O P E N P O S I T I O N S
Marie Sklodowska-Curie Individual European Fellowships
The Hylleraas Centre for Quantum Molecular Sciences is accepting applications to postdoctoral positions in theoretical and computational chemistry in the following research themes (RTs):
RT1) Electronic Structure
RT2) Multiscale Modelling
RT3) Extreme Environments
RT4) Spectroscopic Processes
RT5) Chemical Transformations
RT6) Multiphase Systems
Potential candidates interested on a position in RT5 at the University of Oslo should send a requirement to Dr. David Balcells by e-Mail ([email protected]), after carefully reading the information provided below.
The RT5 position shall be supported by the Marie Sklodowska-Curie program and be focused on computational catalysis, including the combined use of DFT methods and machine learning models. The work will also involve collaborations within our scientific network. For further information on our research, please see our most recent publications.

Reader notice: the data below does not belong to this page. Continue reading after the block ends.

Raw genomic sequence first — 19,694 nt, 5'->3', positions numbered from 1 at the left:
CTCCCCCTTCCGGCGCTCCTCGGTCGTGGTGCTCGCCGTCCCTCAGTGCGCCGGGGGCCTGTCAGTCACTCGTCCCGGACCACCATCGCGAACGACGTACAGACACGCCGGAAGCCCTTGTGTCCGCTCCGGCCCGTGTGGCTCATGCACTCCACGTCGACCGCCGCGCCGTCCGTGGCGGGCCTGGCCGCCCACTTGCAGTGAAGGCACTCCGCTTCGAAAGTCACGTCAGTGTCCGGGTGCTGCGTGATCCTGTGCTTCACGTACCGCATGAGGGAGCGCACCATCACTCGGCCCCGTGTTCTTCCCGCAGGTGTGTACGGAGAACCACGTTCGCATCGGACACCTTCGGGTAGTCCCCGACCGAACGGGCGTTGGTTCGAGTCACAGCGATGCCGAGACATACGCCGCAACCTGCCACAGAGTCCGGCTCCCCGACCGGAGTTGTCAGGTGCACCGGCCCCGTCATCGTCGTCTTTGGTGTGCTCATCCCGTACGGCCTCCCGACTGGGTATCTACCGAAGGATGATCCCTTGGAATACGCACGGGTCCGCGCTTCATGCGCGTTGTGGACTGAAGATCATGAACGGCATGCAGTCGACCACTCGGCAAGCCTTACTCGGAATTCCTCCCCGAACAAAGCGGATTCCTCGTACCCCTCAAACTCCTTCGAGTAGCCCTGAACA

The following are also evaluated positively:
How to apply: Interested applicants should first contact Dr. David Balcells by sending an e-Mail ([email protected]) attaching a short CV with the list of publications, together with a motivation letter and one or two recommendations. The selection process may involve Skype interviews. Eligible applicants will be contacted and supported in the process of submitting a competitive proposal to the Marie Sklodowska-Curie program for an Individual European Fellowship.
Benefits from the fellowship: Competitive salary covering living, traveling and family costs
Application deadline: Expected in September 2020
Start date: By the fall of 2021
Duration: 2 years
Location: Oslo, Norway
About us: We are a Center of Excellence funded by the Norwegian Research Council. The mission of the Centre is to develop and apply computational methods to study the chemistry, physics and biology of molecules in complex and extreme environments. The Center has a strong focus on resolving systems both in space and time, and understanding matter-field interactions.